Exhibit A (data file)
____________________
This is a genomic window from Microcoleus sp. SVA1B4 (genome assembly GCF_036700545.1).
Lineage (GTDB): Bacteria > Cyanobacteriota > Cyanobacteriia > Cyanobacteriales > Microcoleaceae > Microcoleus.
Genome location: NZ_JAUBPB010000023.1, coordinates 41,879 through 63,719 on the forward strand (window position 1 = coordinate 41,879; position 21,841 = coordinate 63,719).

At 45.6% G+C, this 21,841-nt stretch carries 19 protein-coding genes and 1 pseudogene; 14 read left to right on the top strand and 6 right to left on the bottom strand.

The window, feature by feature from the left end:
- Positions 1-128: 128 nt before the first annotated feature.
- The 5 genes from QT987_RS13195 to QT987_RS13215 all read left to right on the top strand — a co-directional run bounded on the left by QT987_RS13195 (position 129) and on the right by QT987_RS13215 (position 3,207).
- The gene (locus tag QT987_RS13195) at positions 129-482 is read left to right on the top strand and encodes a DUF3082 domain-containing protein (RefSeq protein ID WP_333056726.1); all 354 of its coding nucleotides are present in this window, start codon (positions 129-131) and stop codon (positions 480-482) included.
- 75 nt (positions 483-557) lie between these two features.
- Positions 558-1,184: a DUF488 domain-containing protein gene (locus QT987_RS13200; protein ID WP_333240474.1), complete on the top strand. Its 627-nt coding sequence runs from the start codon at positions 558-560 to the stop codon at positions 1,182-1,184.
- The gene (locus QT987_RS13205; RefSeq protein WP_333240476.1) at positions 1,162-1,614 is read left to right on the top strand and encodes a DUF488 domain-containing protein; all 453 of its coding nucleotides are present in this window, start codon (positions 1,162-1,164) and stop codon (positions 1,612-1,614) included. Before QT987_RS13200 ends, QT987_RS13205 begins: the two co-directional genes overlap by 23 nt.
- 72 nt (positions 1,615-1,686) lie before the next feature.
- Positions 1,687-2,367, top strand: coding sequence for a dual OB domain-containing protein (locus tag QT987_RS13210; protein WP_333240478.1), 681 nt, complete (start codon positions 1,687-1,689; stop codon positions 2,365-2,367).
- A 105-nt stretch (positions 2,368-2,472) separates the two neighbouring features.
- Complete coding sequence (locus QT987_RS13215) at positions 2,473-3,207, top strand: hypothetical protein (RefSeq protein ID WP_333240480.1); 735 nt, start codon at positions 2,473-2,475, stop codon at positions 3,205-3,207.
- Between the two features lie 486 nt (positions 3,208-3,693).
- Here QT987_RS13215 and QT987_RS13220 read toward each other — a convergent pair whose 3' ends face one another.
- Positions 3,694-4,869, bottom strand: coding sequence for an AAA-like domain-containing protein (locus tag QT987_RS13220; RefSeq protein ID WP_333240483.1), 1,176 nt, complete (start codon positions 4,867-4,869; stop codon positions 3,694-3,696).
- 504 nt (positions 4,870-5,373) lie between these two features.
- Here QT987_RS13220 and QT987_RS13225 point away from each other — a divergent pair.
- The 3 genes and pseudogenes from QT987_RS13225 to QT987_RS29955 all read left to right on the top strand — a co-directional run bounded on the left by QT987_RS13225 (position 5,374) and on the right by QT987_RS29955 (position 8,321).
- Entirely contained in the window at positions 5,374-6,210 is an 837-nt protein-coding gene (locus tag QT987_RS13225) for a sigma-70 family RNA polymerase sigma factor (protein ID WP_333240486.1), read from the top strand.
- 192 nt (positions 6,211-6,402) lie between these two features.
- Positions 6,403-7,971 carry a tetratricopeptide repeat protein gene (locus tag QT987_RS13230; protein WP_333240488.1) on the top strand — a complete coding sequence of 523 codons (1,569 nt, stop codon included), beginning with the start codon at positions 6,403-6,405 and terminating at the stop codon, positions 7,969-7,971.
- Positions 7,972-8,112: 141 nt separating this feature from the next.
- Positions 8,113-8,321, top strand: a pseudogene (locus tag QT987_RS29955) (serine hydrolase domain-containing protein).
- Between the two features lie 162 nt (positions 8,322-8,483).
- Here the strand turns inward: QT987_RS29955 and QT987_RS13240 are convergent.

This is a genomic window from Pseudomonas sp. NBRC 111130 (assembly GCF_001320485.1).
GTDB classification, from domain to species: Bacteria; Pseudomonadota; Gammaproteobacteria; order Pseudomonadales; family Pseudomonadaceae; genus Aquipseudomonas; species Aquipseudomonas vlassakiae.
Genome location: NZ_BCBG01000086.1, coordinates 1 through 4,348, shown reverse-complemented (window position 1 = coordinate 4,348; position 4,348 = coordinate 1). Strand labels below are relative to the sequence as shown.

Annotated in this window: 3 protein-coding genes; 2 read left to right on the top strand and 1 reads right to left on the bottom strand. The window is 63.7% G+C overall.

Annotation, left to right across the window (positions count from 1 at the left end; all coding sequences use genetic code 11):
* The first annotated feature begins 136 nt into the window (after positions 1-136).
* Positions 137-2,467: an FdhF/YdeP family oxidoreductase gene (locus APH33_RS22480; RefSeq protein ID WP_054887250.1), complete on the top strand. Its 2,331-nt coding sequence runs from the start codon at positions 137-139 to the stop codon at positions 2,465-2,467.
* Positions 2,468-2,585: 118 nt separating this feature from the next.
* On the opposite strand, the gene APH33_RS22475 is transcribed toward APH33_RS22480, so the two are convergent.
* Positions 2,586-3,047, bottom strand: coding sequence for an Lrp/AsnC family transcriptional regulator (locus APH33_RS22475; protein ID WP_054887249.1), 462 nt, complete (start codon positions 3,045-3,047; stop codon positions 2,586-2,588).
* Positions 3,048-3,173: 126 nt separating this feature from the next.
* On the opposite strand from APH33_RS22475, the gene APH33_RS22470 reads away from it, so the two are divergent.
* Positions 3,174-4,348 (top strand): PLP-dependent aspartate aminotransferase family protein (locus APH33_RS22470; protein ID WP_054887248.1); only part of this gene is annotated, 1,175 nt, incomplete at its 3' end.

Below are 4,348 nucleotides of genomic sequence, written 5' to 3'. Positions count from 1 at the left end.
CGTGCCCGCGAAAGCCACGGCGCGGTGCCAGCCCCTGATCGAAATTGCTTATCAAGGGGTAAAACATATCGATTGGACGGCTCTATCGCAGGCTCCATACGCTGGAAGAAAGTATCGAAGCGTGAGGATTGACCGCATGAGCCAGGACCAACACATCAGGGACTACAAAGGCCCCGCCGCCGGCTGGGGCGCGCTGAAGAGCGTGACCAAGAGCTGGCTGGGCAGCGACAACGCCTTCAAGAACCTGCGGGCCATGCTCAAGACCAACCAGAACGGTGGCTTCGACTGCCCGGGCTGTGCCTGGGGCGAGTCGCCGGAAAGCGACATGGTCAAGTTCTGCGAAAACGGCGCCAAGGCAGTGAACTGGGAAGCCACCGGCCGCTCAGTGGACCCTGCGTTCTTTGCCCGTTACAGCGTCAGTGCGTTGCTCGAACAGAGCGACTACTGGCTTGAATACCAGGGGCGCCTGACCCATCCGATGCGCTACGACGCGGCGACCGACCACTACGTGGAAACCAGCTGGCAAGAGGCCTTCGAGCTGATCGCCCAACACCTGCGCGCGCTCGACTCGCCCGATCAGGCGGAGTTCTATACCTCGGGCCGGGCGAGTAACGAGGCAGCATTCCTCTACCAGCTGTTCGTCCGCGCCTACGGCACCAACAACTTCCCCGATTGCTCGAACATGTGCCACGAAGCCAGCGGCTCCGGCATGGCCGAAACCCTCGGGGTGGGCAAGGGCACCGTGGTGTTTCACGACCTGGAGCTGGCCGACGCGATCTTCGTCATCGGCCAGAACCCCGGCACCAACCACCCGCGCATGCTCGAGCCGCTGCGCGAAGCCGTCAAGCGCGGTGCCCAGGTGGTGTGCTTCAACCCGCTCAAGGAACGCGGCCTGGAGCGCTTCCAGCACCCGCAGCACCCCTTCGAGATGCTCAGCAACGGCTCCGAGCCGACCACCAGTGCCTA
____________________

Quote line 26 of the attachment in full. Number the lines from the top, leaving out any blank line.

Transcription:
- Positions 8,113-8,321, top strand: a pseudogene (locus tag QT987_RS29955) (serine hydrolase domain-containing protein).